National Security Advisor Michael Flynn resigned Monday after the controversy regarding his communications with Russian Ambassador Sergey Kislyak.

Flynn and Kislyak had been speaking since before the election, and according to nine intelligence sources cited by The Washington Post, some of those conversations dealt with the sanctions the Obama administration slapped on Russia.

On January 15, Vice President Mike Pence told Face the Nation host John Dickerson that Flynn and Kislyak "did not discuss anything having to do with the United States’ decision to expel diplomats or impose censure against Russia."

Pence added:

"General Flynn has been in touch with diplomatic leaders, security leaders in some 30 countries...That’s exactly what the incoming national security adviser should do. But what I can confirm, having spoken to him about it, is that those conversations that happened to occur around the time that the United States took action to expel diplomats had nothing whatsoever to do with those sanctions."

Cut to February 8--Flynn was asked by The Washington Post if he and Kislyak had ever discussed the Obama administration sanctions during their ongoing communications. The former NSA twice denied it.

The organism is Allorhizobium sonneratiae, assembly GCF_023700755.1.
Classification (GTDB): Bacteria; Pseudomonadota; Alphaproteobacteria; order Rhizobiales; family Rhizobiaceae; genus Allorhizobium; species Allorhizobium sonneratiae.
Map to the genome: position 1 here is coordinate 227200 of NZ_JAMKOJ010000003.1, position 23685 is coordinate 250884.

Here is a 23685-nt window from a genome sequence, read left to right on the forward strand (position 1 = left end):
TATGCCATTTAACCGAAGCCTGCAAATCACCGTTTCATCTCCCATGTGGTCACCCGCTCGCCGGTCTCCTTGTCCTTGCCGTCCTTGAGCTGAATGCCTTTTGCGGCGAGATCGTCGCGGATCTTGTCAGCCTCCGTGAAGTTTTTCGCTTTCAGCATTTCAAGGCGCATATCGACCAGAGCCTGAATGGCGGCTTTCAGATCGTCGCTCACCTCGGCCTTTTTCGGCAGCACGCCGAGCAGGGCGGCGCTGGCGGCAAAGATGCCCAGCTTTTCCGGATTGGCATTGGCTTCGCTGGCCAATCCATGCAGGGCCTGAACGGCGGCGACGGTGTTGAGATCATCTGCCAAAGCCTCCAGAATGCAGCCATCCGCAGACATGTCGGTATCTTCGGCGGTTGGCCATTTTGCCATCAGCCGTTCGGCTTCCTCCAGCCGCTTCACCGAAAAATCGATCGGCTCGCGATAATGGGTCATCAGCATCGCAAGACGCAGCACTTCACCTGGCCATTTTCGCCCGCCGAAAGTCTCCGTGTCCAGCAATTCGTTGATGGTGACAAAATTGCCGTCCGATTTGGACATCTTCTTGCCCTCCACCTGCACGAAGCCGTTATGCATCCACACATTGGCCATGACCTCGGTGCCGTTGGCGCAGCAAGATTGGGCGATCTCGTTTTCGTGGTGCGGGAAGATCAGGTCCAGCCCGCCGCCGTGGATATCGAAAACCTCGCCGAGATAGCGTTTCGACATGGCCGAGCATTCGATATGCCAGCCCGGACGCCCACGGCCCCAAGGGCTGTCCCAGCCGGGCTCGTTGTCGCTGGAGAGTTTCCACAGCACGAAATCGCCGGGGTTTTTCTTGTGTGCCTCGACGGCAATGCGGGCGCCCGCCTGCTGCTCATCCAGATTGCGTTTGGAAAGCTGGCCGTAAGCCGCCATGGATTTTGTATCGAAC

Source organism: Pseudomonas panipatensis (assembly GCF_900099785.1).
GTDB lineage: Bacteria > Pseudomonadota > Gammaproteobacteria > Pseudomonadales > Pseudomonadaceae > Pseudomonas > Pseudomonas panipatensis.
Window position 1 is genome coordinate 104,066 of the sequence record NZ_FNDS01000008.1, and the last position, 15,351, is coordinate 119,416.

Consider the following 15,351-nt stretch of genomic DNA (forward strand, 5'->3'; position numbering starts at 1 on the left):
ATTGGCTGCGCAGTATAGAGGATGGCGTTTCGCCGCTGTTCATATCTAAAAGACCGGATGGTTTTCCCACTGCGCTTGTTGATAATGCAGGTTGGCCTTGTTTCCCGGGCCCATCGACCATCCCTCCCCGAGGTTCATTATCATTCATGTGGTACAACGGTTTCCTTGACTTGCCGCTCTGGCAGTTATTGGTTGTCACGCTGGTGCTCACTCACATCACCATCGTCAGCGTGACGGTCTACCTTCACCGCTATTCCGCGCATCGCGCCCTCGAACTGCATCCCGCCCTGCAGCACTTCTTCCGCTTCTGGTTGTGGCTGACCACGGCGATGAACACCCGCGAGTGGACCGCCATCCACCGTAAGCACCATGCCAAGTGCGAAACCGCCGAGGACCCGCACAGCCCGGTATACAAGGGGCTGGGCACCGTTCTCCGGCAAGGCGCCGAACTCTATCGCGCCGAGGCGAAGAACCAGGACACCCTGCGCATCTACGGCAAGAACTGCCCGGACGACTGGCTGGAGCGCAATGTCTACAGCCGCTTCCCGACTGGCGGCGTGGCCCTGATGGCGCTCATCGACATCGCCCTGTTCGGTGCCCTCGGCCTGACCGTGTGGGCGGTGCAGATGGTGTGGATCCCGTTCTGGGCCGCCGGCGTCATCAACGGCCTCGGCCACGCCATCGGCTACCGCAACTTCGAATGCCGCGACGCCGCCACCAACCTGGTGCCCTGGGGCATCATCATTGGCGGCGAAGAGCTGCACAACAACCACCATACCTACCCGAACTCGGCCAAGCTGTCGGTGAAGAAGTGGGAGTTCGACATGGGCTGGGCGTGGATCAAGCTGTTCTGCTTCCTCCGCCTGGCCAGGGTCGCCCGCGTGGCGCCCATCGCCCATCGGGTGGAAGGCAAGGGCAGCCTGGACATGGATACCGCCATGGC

The following day, The Post released a story in which they cited the nine anonymous intel officials contradicting Flynn's claim. A spokesman for the NSA quickly changed the narrative, saying that "while [Flynn] had no recollection of discussing sanctions, he couldn’t be certain that the topic never came up."

After The Post story broke, Flynn allegedly spoke with Pence over the phone, and apologized for offering him incomplete information.

Monday, Fox News national security correspondent, Jennifer Griffin, sent out a tweet in which she stated that a White House source was "push[ing] back on [the] rumor that Flynn will be gone by end of week":

Monday evening, Michael Flynn resigned.

Tuesday, the former NSA's son, Michael Flynn Jr., hit back on Twitter, claiming his dad was the victim of "disinformation campaign":

A son has every right to defend his father, and there is likely a great deal of information the press, as well as the American people, do not know. However, while the mainstream media certainly pushed this narrative, it couldn't have done so effectively if Flynn's actions had been above reproach.

Flynn made a series of foolish mistakes--allegedly speaking with Sergey Kislyak about the Obama administration sanctions, telling Mike Pence he didn't, twice telling The Washington Post he didn't, and then changing his story after multiple intel officials contradicted his claims.

One can argue that Flynn's mistakes aren't significant enough to warrant resignation, but that's a different debate.